Following my recent blog posts on Reid Hoffman, COP21, and an apparent resurgence of Big Ideas in technology, a growing group of venture capitalists are resurrecting their original mission in industry and the economy. Paul Krugman of the New York Times has also noticed and offers his hope that this trend continues. Max Marmer, who wrote his now legendary 2012 Harvard Business Review article, “Reversing the Decline in Big Ideas,” has stimulated a broad rethinking on what we should be focusing. The successful landing of Space X’s Falcon 9 is a hopeful early indication that Elon Musk is one of those on the right track.
This is a metaphorical essay on personal ethics, worthy of a serious read and contemplation. When I saw the title I was intrigued but suspected it had something to do with Andy Grove’s adage, “sewage flows downhill,” which means “if anything bad happens it will eventually flow down to you.” This is about ethics. The points made here are particularly apt in light of the huge number and sheer scale of recent business frauds: the Volkswagen fraud, LIBOR, Lehman Brothers, Bernie Madoff’s pyramid scheme, Conrad Black in Canada, Olympus in Japan, Bernie Ebbers and Worldcom, Tyco International, stretching back all the way to Enron, Michael Milken’s junk bonds, and the 1980’s savings & loan debacle.
I noticed the following post on LinkedIn, and thought that it was important to share it. When I first came to UBC to teach Industry Analysis and Entrepreneurship in the Faculty of Management, I was struck by how utterly unprepared Faculty of Management students were to stand up and communicate their ideas. Most students used 3 x 5 cards and stared at the floor. One student, without realizing it, stood up and crossed his arms across his chest, projecting only his personal discomfort with the situation. Clearly this problem needed to be addressed. If there is one thing I have learned since graduating with a Speech-Communication degree, it is the importance of being able to stand up and communicate your ideas, what you believe, and most importantly, who you are. It is crucial to career success.
I previously posted WRT the fact that we are approaching the limits of our ability to achieve physical proof of quantum physics. Why should we care? Where do we go after the CERN Hadron Super Collider confirmed the existence of the Higgs-boson particle, proving the role of dark matter? That said, two separate teams at CERN are debating the results of further experiments that suggest the possible existence of a new sub-atomic particle. This particle, if it exists, and can be confirmed, may support the existence of additional dimensions of space and time. The MIT Technology Review has also suggested that the CERN Hadron Super Collider could potentially prove the validity of the Star Trek hyperdrive technology. We should care because it is the future of the technology that will continue to change our lives.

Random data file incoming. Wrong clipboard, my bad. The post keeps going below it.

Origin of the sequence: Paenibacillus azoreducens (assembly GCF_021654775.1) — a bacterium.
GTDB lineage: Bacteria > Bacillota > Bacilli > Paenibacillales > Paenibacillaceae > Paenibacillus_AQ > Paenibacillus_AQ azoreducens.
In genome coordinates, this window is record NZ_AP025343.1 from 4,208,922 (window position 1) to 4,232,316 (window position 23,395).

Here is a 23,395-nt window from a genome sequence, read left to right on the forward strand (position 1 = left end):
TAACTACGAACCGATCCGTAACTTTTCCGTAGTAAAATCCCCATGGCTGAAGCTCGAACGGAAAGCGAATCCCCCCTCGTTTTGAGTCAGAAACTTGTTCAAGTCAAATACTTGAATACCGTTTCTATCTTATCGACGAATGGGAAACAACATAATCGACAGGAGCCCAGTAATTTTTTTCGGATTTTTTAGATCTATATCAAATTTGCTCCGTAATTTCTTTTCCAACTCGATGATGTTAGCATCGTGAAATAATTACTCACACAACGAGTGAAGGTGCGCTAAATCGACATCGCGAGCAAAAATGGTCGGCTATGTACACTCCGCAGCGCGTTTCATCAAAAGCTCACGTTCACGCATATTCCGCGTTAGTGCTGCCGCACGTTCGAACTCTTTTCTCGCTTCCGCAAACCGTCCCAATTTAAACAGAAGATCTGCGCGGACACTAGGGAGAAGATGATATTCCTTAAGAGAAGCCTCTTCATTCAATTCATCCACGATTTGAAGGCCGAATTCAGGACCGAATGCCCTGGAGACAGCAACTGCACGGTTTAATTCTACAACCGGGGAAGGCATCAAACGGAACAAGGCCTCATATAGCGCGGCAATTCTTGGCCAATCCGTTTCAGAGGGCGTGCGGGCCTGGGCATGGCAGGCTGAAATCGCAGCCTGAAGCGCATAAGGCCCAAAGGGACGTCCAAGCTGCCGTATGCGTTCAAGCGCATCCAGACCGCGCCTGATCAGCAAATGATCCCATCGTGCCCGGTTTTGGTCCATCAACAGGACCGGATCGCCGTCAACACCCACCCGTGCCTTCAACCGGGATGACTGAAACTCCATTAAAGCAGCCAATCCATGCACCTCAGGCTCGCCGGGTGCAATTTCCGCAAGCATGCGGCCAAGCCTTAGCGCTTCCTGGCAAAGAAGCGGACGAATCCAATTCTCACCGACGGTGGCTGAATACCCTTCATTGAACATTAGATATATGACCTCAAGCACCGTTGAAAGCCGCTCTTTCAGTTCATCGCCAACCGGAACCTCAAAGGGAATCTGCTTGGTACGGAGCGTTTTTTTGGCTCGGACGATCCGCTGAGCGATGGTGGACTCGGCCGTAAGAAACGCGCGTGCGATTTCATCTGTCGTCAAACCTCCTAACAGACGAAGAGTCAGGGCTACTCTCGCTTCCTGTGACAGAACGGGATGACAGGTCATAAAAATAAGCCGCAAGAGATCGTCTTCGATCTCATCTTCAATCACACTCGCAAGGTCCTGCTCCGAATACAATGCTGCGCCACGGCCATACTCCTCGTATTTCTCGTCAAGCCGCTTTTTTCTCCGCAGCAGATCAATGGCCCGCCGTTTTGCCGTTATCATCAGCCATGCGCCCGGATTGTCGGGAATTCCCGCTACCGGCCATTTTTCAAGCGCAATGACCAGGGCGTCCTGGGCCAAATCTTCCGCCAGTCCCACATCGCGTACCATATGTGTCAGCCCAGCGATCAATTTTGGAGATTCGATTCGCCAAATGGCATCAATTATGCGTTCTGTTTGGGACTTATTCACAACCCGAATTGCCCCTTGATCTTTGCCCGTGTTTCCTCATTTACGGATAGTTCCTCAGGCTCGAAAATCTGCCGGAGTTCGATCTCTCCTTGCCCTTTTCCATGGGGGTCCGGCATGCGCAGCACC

“Anybody but Le Pen”: French turn to tactical voting to stop far right In a…
In the Autumn of 1999, I joined a Hong Kong friend for the amazing “K98” train trip from Hong Kong north through the heart of China to Beijing, just in time for the 50th Anniversary celebration of the People’s Republic of China. It was my version of Paul Theroux’s “Riding the Iron Rooster,” and the images of China at that time still stick in my head. Since then China has changed so dramatically that those images no longer exist. Since Deng Xiaoping declared that “getting rich is glorious,” and China’s growth has skyrocketed, China’s domestic and international problems have also multiplied.
Researchers from Google’s AI Lab say a controversial quantum machine that it and NASA have…
Liar’s Poker is one of those books one of your friends strongly urges you to read. A short little book, the recommendation I got from Bill Howe, my Canadian Intel colleague in Europe, was that it was a hilarious read. And so it was. It reads like Animal House. Michael Lewis also recently wrote The Big Short, his analysis of the 2008 financial meltdown. Liar’s Poker has been described as a comedy, and The Big Short as a tragedy, which seems very apt to me if you have heard Michael discuss both books. Many may know Michael best for his recent success with Moneyball.
Le Bourget airport just north of Paris is the place where Charles Lindbergh landed the Spirit of St. Louis. That event 88 years ago could now be interpreted as foreshadowing the era of globalization. Tomorrow, the world’s nations will meet there under the banner of the UN Framework on Climate Change (UNFCCC). COP21, also known as the 2015 Paris Climate Conference, will, for the first time in over 20 years of UN negotiations, aim to achieve a legally binding and universal agreement on climate, with the aim of keeping global warming below 2°C.
Four senior executives from the Belfast office of international accountancy firm KPMG have been arrested on tax evasion charges. KPMG acknowledged in a press release that four of its top executives in Northern Ireland were arrested Wednesday.